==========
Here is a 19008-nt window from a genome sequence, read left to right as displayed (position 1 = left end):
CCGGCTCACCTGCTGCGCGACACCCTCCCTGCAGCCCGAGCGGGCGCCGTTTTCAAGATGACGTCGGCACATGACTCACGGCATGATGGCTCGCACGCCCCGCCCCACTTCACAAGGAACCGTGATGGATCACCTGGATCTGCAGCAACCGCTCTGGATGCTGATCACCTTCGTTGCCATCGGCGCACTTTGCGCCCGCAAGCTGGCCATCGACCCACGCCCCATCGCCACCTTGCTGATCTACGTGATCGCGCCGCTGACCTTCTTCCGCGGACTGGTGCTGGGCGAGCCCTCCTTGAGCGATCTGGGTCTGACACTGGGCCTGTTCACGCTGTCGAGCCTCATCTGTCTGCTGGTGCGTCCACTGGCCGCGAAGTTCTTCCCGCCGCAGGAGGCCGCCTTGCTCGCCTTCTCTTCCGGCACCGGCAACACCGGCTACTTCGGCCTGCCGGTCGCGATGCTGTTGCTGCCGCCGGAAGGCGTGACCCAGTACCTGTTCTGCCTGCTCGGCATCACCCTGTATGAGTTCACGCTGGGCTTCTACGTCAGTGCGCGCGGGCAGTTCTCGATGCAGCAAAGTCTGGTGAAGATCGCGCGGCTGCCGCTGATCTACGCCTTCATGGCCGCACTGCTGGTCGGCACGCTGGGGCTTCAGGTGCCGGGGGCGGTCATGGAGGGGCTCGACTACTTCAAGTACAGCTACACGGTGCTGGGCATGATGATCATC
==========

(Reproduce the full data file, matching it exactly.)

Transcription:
Here is a 19008-nt window from a genome sequence, read left to right as displayed (position 1 = left end):
CCGGCTCACCTGCTGCGCGACACCCTCCCTGCAGCCCGAGCGGGCGCCGTTTTCAAGATGACGTCGGCACATGACTCACGGCATGATGGCTCGCACGCCCCGCCCCACTTCACAAGGAACCGTGATGGATCACCTGGATCTGCAGCAACCGCTCTGGATGCTGATCACCTTCGTTGCCATCGGCGCACTTTGCGCCCGCAAGCTGGCCATCGACCCACGCCCCATCGCCACCTTGCTGATCTACGTGATCGCGCCGCTGACCTTCTTCCGCGGACTGGTGCTGGGCGAGCCCTCCTTGAGCGATCTGGGTCTGACACTGGGCCTGTTCACGCTGTCGAGCCTCATCTGTCTGCTGGTGCGTCCACTGGCCGCGAAGTTCTTCCCGCCGCAGGAGGCCGCCTTGCTCGCCTTCTCTTCCGGCACCGGCAACACCGGCTACTTCGGCCTGCCGGTCGCGATGCTGTTGCTGCCGCCGGAAGGCGTGACCCAGTACCTGTTCTGCCTGCTCGGCATCACCCTGTATGAGTTCACGCTGGGCTTCTACGTCAGTGCGCGCGGGCAGTTCTCGATGCAGCAAAGTCTGGTGAAGATCGCGCGGCTGCCGCTGATCTACGCCTTCATGGCCGCACTGCTGGTCGGCACGCTGGGGCTTCAGGTGCCGGGGGCGGTCATGGAGGGGCTCGACTACTTCAAGTACAGCTACACGGTGCTGGGCATGATGATCATC